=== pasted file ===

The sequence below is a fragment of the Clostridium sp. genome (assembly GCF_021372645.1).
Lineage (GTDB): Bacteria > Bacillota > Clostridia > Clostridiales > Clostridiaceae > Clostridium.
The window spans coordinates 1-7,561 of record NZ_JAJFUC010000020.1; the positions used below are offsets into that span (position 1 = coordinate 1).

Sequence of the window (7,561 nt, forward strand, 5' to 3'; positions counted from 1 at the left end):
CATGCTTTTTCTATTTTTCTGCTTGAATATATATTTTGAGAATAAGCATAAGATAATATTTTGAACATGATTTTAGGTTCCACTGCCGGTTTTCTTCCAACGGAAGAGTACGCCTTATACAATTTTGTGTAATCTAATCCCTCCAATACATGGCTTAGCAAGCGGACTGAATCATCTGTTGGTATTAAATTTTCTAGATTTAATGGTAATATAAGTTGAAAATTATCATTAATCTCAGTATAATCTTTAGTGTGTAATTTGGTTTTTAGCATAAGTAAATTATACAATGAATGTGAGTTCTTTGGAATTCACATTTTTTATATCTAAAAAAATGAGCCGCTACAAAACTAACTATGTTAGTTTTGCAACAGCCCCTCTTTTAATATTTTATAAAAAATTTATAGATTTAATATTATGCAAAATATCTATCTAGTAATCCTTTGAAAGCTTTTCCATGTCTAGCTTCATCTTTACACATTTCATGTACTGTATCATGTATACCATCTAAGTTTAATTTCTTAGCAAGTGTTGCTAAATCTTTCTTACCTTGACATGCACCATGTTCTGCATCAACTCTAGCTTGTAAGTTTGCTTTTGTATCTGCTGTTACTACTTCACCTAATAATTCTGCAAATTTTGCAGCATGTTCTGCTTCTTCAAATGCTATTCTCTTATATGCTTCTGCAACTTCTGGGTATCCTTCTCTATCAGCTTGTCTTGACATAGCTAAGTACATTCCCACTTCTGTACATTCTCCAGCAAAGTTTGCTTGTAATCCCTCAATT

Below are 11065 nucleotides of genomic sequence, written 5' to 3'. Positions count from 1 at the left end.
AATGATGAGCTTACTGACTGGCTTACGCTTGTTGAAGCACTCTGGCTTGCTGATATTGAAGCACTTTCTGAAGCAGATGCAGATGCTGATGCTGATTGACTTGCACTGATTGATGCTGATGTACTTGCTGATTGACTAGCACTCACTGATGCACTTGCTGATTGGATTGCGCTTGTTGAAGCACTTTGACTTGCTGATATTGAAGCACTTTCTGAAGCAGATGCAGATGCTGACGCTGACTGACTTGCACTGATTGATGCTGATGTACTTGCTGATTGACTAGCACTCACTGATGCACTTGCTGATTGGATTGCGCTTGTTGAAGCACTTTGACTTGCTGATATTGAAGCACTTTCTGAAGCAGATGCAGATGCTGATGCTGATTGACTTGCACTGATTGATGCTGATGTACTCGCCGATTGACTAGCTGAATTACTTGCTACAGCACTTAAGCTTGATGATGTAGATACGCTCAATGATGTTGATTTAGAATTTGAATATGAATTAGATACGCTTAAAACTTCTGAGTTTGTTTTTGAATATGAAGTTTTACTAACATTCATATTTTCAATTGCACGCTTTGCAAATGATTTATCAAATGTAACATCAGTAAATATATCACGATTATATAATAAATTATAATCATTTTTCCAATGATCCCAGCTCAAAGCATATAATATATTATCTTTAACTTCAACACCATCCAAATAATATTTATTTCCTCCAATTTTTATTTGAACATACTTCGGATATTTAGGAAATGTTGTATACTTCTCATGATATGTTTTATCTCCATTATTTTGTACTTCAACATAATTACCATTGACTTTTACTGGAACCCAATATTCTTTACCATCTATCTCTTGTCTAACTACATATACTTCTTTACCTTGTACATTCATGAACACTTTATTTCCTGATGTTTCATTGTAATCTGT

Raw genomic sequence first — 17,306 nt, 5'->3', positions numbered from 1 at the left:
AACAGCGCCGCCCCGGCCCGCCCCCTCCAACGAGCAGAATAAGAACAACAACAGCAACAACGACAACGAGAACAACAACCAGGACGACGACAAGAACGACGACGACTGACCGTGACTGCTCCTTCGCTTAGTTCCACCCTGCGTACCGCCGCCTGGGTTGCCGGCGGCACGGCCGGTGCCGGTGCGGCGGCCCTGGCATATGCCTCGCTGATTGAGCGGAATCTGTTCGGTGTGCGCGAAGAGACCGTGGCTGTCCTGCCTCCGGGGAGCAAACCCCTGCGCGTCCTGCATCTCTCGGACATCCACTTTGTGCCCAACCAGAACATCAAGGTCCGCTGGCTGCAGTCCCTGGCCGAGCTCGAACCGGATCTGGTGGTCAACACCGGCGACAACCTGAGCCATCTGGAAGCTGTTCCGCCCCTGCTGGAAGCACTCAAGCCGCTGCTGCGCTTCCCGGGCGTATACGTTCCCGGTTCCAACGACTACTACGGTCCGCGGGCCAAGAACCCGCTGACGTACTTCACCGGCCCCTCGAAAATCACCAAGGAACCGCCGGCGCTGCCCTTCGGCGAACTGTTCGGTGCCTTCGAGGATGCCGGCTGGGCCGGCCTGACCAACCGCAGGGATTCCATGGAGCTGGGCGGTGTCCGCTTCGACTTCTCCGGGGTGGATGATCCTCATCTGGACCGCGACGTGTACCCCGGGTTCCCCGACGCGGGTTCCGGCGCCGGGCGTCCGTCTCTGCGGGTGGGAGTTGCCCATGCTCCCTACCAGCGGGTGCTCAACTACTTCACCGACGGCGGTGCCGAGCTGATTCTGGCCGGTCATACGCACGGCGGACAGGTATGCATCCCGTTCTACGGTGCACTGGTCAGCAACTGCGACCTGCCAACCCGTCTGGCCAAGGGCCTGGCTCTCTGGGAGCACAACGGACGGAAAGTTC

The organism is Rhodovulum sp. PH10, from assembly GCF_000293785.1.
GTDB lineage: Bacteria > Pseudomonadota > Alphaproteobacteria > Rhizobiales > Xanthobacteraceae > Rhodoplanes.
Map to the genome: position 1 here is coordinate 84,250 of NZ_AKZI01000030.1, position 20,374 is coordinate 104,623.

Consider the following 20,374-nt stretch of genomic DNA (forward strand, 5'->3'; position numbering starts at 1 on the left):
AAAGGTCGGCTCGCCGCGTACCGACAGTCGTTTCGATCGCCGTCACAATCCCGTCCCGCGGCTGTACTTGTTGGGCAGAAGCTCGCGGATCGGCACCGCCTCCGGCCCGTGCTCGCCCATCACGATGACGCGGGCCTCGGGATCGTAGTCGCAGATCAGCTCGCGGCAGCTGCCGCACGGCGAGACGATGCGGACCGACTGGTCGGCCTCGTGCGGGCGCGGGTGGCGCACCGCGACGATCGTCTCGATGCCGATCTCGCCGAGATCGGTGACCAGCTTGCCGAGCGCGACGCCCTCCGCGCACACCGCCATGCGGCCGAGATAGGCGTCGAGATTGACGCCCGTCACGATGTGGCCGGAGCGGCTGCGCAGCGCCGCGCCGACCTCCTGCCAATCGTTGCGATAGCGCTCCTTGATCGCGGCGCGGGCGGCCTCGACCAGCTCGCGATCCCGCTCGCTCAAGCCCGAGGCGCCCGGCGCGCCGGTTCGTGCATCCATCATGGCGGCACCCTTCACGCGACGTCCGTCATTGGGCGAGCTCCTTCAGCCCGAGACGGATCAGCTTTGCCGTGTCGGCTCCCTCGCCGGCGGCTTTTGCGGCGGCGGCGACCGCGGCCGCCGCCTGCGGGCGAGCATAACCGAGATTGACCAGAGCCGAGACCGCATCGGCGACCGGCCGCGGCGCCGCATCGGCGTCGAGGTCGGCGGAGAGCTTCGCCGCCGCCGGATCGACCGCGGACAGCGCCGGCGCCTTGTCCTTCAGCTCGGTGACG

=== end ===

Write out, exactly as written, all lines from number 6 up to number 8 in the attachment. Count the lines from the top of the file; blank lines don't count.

Below are 11065 nucleotides of genomic sequence, written 5' to 3'. Positions count from 1 at the left end.
AATGATGAGCTTACTGACTGGCTTACGCTTGTTGAAGCACTCTGGCTTGCTGATATTGAAGCACTTTCTGAAGCAGATGCAGATGCTGATGCTGATTGACTTGCACTGATTGATGCTGATGTACTTGCTGATTGACTAGCACTCACTGATGCACTTGCTGATTGGATTGCGCTTGTTGAAGCACTTTGACTTGCTGATATTGAAGCACTTTCTGAAGCAGATGCAGATGCTGACGCTGACTGACTTGCACTGATTGATGCTGATGTACTTGCTGATTGACTAGCACTCACTGATGCACTTGCTGATTGGATTGCGCTTGTTGAAGCACTTTGACTTGCTGATATTGAAGCACTTTCTGAAGCAGATGCAGATGCTGATGCTGATTGACTTGCACTGATTGATGCTGATGTACTCGCCGATTGACTAGCTGAATTACTTGCTACAGCACTTAAGCTTGATGATGTAGATACGCTCAATGATGTTGATTTAGAATTTGAATATGAATTAGATACGCTTAAAACTTCTGAGTTTGTTTTTGAATATGAAGTTTTACTAACATTCATATTTTCAATTGCACGCTTTGCAAATGATTTATCAAATGTAACATCAGTAAATATATCACGATTATATAATAAATTATAATCATTTTTCCAATGATCCCAGCTCAAAGCATATAATATATTATCTTTAACTTCAACACCATCCAAATAATATTTATTTCCTCCAATTTTTATTTGAACATACTTCGGATATTTAGGAAATGTTGTATACTTCTCATGATATGTTTTATCTCCATTATTTTGTACTTCAACATAATTACCATTGACTTTTACTGGAACCCAATATTCTTTACCATCTATCTCTTGTCTAACTACATATACTTCTTTACCTTGTACATTCATGAACACTTTATTTCCTGATGTTTCATTGTAATCTGT

Raw genomic sequence first — 17,306 nt, 5'->3', positions numbered from 1 at the left: